“Fair, firm and consistent” are three words that Charles Tinsley, a Kentucky State Police commercial vehicle enforcement officer, says he tries to apply in every phase of his life.
That ranges from his law enforcement career to volunteering as a football coach at Foley Middle School and the raising of his own children.
Tinsley, a law enforcement officer since 2003, began working for Kentucky Commercial Vehicle Enforcement before it was merged about six years ago with the Kentucky State Police.
Prior to becoming a police officer, he served for three years as a corrections officer after taking a swing at playing professional baseball.
“I’ve kind of seen both sides of the fence as a corrections officer and then a police officer,” Tinsley said.
He grew up in the small Harlan County town of Cumberland, the son of a coal miner and a homemaker.
“In my family, hard work was a way of life,” Tinsley said, “and I try to bring those values to my own job and my life.”
He said role models, in the form of family friends and others in his formative years who worked in law enforcement, had a positive influence on him and sparked his interest in a career in the profession.
A graduate of Cumberland High School, he studied police administration at Eastern Kentucky University, where he also played football.
In addition to working the Kentucky highways as a commercial vehicle enforcement officer, Tinsley is also public information officer for his agency’s Region 5, based in Morehead, that includes the Richmond and Ashland areas. When he’s not ensuring that big trucks are in compliance with state and federal regulations, Tinsley deals with the media, providing information about commercial vehicle enforcement activities, including accidents involving commercial vehicles. He also works on his agency’s public service projects. It’s a role he’s played for about six years.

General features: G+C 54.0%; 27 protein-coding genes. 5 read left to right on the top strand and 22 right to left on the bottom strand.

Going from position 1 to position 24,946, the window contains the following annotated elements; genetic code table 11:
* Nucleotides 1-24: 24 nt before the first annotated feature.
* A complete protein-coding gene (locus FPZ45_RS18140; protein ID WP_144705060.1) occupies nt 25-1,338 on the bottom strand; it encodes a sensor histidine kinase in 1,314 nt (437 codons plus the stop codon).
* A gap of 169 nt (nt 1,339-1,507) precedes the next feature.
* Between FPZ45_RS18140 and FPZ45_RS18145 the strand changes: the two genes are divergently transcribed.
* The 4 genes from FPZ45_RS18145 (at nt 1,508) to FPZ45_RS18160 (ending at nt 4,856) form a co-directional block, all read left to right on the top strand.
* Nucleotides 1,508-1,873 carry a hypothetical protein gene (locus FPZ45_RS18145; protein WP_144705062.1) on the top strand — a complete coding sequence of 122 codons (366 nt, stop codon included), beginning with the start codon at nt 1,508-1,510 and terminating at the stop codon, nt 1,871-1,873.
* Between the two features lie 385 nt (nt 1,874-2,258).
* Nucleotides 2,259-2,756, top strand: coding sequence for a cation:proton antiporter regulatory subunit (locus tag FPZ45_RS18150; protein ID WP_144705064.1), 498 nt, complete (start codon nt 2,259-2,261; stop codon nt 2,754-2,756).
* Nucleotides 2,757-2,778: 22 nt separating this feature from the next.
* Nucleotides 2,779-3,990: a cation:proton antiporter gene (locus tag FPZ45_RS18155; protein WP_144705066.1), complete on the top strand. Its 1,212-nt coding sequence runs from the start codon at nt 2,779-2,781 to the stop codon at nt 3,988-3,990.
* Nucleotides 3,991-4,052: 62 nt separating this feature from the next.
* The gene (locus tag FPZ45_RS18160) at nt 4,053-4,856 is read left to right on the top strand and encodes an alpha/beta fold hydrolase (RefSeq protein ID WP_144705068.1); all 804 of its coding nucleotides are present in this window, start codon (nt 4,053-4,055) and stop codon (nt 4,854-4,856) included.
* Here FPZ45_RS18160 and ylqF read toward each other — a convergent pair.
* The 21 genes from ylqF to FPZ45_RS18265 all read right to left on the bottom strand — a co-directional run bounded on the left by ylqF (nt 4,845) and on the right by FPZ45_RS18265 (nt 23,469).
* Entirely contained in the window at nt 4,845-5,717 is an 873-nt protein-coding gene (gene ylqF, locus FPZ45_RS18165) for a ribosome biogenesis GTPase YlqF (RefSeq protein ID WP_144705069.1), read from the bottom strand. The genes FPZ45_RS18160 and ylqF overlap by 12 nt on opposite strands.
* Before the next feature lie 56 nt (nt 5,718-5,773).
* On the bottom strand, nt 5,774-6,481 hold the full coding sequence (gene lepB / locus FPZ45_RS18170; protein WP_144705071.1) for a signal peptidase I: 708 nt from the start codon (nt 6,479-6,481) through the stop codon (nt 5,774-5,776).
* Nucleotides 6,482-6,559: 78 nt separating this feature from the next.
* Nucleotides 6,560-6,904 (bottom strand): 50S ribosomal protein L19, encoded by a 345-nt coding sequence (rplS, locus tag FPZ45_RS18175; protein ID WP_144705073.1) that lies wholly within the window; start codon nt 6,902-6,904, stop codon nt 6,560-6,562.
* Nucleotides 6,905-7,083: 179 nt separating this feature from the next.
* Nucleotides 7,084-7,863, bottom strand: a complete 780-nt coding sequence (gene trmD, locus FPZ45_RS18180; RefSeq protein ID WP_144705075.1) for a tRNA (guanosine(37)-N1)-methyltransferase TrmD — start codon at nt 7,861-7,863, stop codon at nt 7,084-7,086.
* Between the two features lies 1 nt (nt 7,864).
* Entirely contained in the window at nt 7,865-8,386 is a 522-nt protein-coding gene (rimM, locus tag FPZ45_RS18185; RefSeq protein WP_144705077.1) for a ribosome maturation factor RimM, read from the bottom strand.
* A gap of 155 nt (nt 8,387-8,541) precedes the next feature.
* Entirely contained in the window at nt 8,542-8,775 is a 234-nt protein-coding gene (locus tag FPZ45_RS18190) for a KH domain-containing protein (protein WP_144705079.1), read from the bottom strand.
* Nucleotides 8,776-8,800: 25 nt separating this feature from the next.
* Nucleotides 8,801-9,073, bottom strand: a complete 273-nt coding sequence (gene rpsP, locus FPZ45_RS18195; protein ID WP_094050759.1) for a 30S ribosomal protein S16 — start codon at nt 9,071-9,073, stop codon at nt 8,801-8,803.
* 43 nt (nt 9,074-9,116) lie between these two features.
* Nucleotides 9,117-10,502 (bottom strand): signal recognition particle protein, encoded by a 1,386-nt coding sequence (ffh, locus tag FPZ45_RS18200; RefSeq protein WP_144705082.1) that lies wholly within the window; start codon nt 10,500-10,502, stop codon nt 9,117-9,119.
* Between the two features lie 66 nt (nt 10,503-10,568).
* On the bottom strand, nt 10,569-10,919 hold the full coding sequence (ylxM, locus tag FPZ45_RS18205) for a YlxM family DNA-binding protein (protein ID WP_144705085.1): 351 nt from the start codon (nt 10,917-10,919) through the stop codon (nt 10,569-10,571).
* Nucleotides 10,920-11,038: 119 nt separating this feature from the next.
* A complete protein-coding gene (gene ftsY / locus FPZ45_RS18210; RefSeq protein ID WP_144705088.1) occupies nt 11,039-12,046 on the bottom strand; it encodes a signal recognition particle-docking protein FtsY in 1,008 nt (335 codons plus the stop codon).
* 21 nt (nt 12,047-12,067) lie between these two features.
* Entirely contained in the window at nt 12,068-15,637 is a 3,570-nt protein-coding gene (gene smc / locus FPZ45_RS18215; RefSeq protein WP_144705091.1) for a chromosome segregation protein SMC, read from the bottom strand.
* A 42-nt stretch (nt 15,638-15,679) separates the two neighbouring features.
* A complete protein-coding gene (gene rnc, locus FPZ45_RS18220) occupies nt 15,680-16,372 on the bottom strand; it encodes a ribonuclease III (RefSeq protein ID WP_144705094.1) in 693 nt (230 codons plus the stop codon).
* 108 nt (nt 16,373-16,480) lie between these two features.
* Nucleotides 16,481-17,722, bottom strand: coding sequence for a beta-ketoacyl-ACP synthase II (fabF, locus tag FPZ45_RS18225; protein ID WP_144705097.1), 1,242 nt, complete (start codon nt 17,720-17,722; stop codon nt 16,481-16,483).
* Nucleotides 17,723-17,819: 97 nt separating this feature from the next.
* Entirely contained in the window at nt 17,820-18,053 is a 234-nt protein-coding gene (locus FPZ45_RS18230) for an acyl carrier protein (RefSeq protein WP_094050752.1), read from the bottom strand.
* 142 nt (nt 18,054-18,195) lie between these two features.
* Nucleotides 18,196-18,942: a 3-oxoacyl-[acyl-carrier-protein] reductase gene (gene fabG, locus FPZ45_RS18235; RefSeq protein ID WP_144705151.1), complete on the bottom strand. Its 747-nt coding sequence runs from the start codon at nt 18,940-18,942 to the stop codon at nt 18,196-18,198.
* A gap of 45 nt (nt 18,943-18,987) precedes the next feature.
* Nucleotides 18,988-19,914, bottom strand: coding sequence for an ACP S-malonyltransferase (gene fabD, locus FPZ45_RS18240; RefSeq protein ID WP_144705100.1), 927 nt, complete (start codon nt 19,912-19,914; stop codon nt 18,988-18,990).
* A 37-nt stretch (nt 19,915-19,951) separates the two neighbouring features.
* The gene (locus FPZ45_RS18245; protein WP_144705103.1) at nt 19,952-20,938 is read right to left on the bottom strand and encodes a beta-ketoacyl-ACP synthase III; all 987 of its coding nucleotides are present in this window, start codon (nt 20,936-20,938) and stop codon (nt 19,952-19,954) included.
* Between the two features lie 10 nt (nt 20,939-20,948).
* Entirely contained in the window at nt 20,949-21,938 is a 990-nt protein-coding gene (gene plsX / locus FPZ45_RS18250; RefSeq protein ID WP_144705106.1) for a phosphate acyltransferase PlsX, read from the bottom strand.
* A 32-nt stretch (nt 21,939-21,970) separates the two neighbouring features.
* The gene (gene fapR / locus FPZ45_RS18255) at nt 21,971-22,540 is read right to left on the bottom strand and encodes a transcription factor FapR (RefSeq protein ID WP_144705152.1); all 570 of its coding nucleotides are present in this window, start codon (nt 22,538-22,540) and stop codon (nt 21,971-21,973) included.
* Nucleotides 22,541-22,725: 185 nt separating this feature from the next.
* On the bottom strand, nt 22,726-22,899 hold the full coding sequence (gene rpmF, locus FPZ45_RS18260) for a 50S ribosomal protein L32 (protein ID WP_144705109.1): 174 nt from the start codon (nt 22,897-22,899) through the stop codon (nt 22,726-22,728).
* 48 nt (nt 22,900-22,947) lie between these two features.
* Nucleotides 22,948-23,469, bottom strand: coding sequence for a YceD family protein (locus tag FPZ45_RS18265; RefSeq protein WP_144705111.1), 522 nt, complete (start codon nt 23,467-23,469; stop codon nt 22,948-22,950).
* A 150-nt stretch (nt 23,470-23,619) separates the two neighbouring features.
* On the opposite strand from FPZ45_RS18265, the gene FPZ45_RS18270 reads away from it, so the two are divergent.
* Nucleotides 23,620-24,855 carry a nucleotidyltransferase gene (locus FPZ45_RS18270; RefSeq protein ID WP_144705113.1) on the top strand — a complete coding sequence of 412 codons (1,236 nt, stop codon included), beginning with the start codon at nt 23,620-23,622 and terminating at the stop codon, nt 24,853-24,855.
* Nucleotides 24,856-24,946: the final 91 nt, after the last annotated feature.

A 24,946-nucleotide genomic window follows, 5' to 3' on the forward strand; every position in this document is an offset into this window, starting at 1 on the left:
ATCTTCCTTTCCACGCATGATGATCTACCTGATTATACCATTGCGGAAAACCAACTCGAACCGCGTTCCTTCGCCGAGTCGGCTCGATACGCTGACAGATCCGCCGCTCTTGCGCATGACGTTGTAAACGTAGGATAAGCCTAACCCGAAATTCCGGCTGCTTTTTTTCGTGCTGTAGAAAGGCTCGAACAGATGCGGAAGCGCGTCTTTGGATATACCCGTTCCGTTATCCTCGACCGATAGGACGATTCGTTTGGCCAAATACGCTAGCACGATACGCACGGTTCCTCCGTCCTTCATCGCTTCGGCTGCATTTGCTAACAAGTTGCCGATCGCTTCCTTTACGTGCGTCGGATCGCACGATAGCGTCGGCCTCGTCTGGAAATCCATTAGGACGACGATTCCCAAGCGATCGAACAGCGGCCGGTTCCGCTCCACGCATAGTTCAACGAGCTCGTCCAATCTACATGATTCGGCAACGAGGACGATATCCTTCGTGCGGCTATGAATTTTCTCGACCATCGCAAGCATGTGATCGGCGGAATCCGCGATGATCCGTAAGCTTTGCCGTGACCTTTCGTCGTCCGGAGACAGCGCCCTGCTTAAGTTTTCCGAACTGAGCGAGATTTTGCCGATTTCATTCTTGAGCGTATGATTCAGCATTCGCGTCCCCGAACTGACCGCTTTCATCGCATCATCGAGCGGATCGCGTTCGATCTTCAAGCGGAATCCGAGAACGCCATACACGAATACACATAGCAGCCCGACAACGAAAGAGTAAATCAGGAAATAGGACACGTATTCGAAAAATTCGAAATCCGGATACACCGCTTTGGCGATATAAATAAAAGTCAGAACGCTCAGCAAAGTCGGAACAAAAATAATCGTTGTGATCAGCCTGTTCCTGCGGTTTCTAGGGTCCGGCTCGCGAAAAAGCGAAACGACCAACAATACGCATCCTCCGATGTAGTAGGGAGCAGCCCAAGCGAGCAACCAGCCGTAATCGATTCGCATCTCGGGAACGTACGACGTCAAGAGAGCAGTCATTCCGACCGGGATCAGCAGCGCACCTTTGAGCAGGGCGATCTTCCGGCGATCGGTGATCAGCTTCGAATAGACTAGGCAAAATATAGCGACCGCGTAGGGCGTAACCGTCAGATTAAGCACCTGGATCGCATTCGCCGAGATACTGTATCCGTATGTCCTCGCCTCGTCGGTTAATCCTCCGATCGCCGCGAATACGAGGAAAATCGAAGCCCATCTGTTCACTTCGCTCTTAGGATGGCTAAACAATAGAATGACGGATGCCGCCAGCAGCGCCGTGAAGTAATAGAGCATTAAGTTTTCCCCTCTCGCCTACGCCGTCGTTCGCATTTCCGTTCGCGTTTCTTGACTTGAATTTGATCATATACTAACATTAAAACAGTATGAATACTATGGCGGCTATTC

“I try to provide accurate information to the media as quickly as possible when there’s a matter of media interest involving commercial vehicle enforcement,” he explained.
Tinsley was recognized for his efforts this fall when he was named 2014 Kentucky State Police Commercial Vehicle Public Affairs Officer of the Year.
He was cited for his “unparalleled dedication and support of Trooper Island Camp,” a summer camp for economically disadvantaged Kentucky children ages 10 to 12. It was noted that Tinsley personally sold 550 raffle tickets to help provide funding for the camp.
When discussing the award, Tinsley is emphatic about sharing credit.
“My name might be on it, but (the award) was a team effort, and there are so many other people – the men and women I work with – who deserve to share the credit. I always say “We” won the award. There’s no “I” in it,” Tinsley said.
Trooper Island, really is an island, a 34-acre island, on Dale Hollow Lake in south-central Kentucky. It provides a free week-long camping experience for children selected by state troopers from the state’s 120 counties. The children who attend include not only economically disadvantaged youth, but those who are vision or hearing impaired and those who are medically at-risk who might not otherwise get the opportunity to attend a summer camp.